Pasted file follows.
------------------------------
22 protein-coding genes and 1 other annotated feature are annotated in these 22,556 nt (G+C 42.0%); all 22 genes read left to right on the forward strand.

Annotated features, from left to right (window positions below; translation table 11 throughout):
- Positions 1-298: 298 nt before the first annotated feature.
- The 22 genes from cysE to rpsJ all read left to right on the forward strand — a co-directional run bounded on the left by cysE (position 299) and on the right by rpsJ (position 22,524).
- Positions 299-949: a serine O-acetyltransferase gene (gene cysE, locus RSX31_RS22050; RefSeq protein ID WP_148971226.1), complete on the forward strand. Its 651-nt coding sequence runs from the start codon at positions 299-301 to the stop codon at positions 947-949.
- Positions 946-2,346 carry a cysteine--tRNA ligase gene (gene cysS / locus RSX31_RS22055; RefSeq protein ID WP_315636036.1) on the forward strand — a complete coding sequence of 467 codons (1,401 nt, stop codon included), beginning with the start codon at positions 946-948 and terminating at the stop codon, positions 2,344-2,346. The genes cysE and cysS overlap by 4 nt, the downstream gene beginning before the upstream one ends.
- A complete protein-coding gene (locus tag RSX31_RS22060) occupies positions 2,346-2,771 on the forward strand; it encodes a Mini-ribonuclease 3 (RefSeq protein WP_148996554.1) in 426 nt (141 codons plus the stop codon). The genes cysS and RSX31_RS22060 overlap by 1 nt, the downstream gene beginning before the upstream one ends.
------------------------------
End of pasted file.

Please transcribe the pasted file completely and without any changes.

22 protein-coding genes and 1 other annotated feature are annotated in these 22,556 nt (G+C 42.0%); all 22 genes read left to right on the forward strand.

Annotated features, from left to right (window positions below; translation table 11 throughout):
- Positions 1-298: 298 nt before the first annotated feature.
- The 22 genes from cysE to rpsJ all read left to right on the forward strand — a co-directional run bounded on the left by cysE (position 299) and on the right by rpsJ (position 22,524).
- Positions 299-949: a serine O-acetyltransferase gene (gene cysE, locus RSX31_RS22050; RefSeq protein ID WP_148971226.1), complete on the forward strand. Its 651-nt coding sequence runs from the start codon at positions 299-301 to the stop codon at positions 947-949.
- Positions 946-2,346 carry a cysteine--tRNA ligase gene (gene cysS / locus RSX31_RS22055; RefSeq protein ID WP_315636036.1) on the forward strand — a complete coding sequence of 467 codons (1,401 nt, stop codon included), beginning with the start codon at positions 946-948 and terminating at the stop codon, positions 2,344-2,346. The genes cysE and cysS overlap by 4 nt, the downstream gene beginning before the upstream one ends.
- A complete protein-coding gene (locus tag RSX31_RS22060) occupies positions 2,346-2,771 on the forward strand; it encodes a Mini-ribonuclease 3 (RefSeq protein WP_148996554.1) in 426 nt (141 codons plus the stop codon). The genes cysS and RSX31_RS22060 overlap by 1 nt, the downstream gene beginning before the upstream one ends.